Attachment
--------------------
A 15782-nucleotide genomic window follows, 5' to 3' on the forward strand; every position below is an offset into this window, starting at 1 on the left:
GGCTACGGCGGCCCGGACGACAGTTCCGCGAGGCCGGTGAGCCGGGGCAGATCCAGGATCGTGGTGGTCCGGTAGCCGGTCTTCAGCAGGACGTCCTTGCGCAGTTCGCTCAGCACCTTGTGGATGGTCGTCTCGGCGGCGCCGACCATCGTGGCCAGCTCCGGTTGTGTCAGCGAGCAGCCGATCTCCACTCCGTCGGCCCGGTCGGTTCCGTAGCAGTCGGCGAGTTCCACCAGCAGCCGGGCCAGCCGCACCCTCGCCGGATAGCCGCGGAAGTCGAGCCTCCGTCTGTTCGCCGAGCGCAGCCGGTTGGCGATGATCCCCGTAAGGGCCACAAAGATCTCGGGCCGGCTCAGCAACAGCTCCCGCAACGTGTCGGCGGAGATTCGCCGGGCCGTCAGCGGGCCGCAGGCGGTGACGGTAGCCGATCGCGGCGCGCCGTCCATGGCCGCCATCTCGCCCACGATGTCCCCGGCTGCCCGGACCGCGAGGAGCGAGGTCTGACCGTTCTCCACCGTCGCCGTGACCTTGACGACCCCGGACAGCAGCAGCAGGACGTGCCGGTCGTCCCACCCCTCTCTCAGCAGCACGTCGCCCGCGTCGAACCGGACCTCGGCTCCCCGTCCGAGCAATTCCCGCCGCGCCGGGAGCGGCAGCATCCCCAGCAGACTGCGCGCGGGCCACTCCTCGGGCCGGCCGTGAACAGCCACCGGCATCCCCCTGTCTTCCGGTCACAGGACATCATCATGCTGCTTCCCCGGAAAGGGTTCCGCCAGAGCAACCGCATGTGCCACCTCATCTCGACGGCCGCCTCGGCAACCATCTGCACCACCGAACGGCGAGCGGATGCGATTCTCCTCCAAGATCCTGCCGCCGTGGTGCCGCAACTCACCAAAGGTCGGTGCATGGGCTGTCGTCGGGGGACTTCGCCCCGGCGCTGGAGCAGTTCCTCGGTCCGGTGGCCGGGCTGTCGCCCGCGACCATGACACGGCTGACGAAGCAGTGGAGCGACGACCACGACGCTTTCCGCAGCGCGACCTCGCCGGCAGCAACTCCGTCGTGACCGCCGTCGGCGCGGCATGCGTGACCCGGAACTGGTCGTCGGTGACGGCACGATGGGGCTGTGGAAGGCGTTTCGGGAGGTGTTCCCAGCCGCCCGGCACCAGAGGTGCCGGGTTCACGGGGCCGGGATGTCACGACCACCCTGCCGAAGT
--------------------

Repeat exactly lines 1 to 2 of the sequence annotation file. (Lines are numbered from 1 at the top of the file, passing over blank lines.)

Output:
A 15782-nucleotide genomic window follows, 5' to 3' on the forward strand; every position below is an offset into this window, starting at 1 on the left:
GGCTACGGCGGCCCGGACGACAGTTCCGCGAGGCCGGTGAGCCGGGGCAGATCCAGGATCGTGGTGGTCCGGTAGCCGGTCTTCAGCAGGACGTCCTTGCGCAGTTCGCTCAGCACCTTGTGGATGGTCGTCTCGGCGGCGCCGACCATCGTGGCCAGCTCCGGTTGTGTCAGCGAGCAGCCGATCTCCACTCCGTCGGCCCGGTCGGTTCCGTAGCAGTCGGCGAGTTCCACCAGCAGCCGGGCCAGCCGCACCCTCGCCGGATAGCCGCGGAAGTCGAGCCTCCGTCTGTTCGCCGAGCGCAGCCGGTTGGCGATGATCCCCGTAAGGGCCACAAAGATCTCGGGCCGGCTCAGCAACAGCTCCCGCAACGTGTCGGCGGAGATTCGCCGGGCCGTCAGCGGGCCGCAGGCGGTGACGGTAGCCGATCGCGGCGCGCCGTCCATGGCCGCCATCTCGCCCACGATGTCCCCGGCTGCCCGGACCGCGAGGAGCGAGGTCTGACCGTTCTCCACCGTCGCCGTGACCTTGACGACCCCGGACAGCAGCAGCAGGACGTGCCGGTCGTCCCACCCCTCTCTCAGCAGCACGTCGCCCGCGTCGAACCGGACCTCGGCTCCCCGTCCGAGCAATTCCCGCCGCGCCGGGAGCGGCAGCATCCCCAGCAGACTGCGCGCGGGCCACTCCTCGGGCCGGCCGTGAACAGCCACCGGCATCCCCCTGTCTTCCGGTCACAGGACATCATCATGCTGCTTCCCCGGAAAGGGTTCCGCCAGAGCAACCGCATGTGCCACCTCATCTCGACGGCCGCCTCGGCAACCATCTGCACCACCGAACGGCGAGCGGATGCGATTCTCCTCCAAGATCCTGCCGCCGTGGTGCCGCAACTCACCAAAGGTCGGTGCATGGGCTGTCGTCGGGGGACTTCGCCCCGGCGCTGGAGCAGTTCCTCGGTCCGGTGGCCGGGCTGTCGCCCGCGACCATGACACGGCTGACGAAGCAGTGGAGCGACGACCACGACGCTTTCCGCAGCGCGACCTCGCCGGCAGCAACTCCGTCGTGACCGCCGTCGGCGCGGCATGCGTGACCCGGAACTGGTCGTCGGTGACGGCACGATGGGGCTGTGGAAGGCGTTTCGGGAGGTGTTCCCAGCCGCCCGGCACCAGAGGTGCCGGGTTCACGGGGCCGGGATGTCACGACCACCCTGCCGAAGT